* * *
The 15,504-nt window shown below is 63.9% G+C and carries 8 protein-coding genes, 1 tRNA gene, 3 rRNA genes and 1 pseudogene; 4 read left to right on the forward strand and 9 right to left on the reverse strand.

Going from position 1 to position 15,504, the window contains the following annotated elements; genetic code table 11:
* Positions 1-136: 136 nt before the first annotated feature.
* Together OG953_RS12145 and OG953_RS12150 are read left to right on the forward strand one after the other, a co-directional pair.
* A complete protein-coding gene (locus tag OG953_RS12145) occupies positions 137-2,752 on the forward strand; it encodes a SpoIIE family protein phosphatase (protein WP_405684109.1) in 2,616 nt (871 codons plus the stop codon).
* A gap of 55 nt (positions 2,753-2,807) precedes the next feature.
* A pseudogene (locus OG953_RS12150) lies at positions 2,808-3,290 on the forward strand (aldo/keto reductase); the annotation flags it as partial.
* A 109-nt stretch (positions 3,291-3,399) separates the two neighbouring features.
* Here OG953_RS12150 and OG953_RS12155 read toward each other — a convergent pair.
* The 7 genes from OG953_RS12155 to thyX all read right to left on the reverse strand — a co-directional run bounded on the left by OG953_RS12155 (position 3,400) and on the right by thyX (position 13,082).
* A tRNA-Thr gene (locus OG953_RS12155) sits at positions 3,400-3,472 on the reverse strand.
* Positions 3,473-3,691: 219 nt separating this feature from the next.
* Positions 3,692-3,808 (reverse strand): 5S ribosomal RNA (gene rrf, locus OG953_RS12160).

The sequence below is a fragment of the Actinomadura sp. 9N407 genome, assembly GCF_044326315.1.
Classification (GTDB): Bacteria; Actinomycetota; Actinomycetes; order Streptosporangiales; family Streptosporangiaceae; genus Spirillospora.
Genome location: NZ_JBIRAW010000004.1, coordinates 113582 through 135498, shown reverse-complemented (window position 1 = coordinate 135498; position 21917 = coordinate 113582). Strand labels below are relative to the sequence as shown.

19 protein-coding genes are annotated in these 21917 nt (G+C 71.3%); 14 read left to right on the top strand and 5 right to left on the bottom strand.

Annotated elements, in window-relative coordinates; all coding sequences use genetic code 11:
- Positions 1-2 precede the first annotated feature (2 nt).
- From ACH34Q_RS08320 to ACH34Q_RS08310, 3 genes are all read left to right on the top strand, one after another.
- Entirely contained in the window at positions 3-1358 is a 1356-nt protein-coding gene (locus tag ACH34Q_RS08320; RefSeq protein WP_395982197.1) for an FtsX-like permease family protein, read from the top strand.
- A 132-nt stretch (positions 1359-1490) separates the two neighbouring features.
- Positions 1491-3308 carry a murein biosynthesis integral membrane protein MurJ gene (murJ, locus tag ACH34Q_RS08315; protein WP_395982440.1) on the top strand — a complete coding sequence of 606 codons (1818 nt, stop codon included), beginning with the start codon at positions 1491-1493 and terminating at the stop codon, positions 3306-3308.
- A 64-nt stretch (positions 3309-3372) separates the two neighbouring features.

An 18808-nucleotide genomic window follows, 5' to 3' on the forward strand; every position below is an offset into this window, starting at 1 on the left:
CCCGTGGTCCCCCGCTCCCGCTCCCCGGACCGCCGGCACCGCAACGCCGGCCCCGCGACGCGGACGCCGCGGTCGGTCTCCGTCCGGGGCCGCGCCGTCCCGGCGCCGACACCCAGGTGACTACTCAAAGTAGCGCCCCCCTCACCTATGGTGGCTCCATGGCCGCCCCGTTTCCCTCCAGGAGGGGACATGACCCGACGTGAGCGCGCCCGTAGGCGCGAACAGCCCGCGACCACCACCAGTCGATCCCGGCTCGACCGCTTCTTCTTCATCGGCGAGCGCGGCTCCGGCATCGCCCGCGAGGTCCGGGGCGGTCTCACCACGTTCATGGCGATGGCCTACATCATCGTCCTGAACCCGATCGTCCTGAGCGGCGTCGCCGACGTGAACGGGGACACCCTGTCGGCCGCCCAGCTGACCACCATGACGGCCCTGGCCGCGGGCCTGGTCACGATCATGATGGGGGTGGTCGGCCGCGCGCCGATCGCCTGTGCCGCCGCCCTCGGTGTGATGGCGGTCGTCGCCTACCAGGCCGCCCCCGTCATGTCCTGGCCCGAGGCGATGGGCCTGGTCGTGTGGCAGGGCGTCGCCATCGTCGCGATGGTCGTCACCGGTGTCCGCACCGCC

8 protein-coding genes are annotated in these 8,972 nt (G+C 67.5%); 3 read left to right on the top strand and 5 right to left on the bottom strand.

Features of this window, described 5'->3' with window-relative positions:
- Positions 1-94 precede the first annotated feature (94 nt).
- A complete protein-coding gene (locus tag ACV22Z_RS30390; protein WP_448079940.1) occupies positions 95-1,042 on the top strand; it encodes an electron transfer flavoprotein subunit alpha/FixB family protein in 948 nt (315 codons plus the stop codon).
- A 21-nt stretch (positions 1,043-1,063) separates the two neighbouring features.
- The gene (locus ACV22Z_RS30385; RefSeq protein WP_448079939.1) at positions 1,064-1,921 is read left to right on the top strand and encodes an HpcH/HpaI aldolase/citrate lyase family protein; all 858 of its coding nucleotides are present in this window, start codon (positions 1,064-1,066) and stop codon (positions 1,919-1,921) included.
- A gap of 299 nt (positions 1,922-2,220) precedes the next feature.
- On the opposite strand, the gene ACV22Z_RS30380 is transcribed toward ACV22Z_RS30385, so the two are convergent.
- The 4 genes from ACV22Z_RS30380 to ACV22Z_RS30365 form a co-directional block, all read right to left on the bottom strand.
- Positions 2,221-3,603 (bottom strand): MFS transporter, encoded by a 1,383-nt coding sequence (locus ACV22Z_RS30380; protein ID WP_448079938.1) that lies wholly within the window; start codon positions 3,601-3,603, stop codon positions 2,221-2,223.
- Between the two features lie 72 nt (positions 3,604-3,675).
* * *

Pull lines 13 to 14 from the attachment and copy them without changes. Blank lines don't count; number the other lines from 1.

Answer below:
* Positions 3,692-3,808 (reverse strand): 5S ribosomal RNA (gene rrf, locus OG953_RS12160).

The sequence below is a fragment of the Actinomadura sp. 9N407 genome, assembly GCF_044326315.1.